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Number of Black Lobbyists Remains Shockingly Low

By Jeffrey H. Birnbaum
Monday, August 7, 2006

Robert G. Drummer has been a lobbyist for a long time. He represents the American Moving and Storage Association and the City of Atlanta. But one thing has not changed since he first left Capitol Hill as an aide in 1995: the number of African American lobbyists like himself has remained remarkably small.

"The number has risen, but it's been a slow growth," he said. As president of the Washington Government Relations Group (WGRG), a trade association of black lobbyists, Drummer should know. The organization has about 100 members and a database of black federal lobbyists that tops 200.

The database probably doesn't capture every African American registered to lobby in the District. But even if it includes only half of the real total -- or even a quarter -- the number is still minuscule. According to the nonpartisan PoliticalMoneyLine.com, the total number of currently registered federal lobbyists is 29,702.

How is it possible that any profession -- let alone a profession that deals with the government -- has such a tiny representation of African Americans?

Lobbyists suggest a few reasons. One is that blacks are underrepresented in Congress, especially in the Senate, and the result is that relatively few African Americans get the experience they need to become professional lobbyists. Another explanation is that because black lobbyists have been so rare for so long, the network of predominantly white people who do the hiring for lobby groups doesn't routinely reach out to blacks.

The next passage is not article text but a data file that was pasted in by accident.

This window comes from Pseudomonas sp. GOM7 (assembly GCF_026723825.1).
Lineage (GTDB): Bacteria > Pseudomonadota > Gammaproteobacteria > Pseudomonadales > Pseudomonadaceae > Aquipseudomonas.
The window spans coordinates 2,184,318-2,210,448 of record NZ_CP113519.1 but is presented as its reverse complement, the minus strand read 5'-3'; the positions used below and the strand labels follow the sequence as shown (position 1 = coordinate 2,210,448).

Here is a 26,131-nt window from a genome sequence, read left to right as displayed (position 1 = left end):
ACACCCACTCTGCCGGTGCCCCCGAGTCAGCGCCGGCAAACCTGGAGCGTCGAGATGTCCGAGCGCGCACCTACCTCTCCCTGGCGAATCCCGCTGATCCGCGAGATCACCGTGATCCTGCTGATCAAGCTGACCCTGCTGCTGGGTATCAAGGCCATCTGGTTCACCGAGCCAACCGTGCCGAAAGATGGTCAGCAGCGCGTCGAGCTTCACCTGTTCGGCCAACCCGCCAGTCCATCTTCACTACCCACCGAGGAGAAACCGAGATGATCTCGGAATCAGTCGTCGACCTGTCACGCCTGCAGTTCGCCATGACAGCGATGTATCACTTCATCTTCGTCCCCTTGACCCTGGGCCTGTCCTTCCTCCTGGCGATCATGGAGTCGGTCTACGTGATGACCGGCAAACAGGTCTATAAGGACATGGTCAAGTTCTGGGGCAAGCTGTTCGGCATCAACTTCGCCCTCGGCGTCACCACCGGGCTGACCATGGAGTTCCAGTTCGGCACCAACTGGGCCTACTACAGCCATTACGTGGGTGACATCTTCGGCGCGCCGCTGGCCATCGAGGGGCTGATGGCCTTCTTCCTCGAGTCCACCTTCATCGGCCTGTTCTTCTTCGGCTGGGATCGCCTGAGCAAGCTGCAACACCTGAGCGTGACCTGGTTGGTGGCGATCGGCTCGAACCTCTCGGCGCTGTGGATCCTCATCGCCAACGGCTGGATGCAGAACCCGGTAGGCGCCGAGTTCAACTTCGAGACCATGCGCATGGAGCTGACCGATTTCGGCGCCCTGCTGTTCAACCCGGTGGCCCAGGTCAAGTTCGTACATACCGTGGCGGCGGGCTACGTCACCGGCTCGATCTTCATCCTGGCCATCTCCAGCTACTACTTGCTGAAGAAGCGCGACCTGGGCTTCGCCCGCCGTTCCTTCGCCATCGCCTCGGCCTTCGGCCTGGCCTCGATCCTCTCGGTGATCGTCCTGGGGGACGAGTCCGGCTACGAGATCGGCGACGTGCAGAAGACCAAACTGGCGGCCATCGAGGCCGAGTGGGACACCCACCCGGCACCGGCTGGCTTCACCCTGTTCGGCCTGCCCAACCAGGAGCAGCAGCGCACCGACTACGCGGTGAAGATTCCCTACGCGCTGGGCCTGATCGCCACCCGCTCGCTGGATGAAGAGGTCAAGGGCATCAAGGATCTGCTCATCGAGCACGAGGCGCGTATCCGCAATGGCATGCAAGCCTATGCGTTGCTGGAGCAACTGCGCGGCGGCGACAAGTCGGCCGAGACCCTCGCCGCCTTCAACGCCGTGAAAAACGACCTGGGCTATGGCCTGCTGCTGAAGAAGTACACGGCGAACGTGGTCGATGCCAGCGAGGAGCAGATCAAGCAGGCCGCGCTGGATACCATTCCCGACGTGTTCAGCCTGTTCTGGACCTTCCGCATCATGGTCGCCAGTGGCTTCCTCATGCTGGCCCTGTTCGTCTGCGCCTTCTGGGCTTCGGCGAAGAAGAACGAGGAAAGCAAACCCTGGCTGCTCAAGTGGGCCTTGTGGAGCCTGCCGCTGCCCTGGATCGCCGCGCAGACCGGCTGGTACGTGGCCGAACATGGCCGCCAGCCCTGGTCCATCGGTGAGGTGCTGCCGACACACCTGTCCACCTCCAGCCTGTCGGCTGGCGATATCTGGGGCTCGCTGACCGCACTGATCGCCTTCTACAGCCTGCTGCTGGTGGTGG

And then there's the K Street Project excuse. Pressure on lobbying groups from the Republican Congress over the past decade to hire Republicans only has limited the market for blacks, since very few tend to belong to the GOP.

But none of these analyses account for the basic, embarrassing fact of the shockingly low number of African American lobbyists.

At a recent luncheon meeting of the WGRG, everyone agreed there was a problem. "There's something broken," said Paul N.D. Thornell, the senior lobbyist for United Way of America. "Rarely in a room of other lobbyists do many people look like me."

"Lobbying in health care is a little bit better," said Stefanie J. Reeves of the American Speech-Language-Hearing Association. "But it's not that good."

In an earlier column I wrote that the number of women and minority lobbyists has been growing in recent years, but that was only partly true. Women lobbyists have become commonplace while African American lobbyists remain exceptional. I did a disservice by not pointing that out.

There will be people who will think it's wonderful that blacks have been able to stay away from so tainted a vocation. I disagree. Lobbyists are integral to the process that produces our nation's laws and regulations. When any group is not at the bargaining table, everyone suffers. And like it or not, lobbyists are among the most important folks at that table.

The pool of black congressional aides -- from which lobbyists are often drawn -- is pretty shallow, especially in the Senate. The June issue of DiversityInc magazine reports that of the approximately 1,000 most senior staff jobs in the Senate, only 2.9 percent are held by blacks.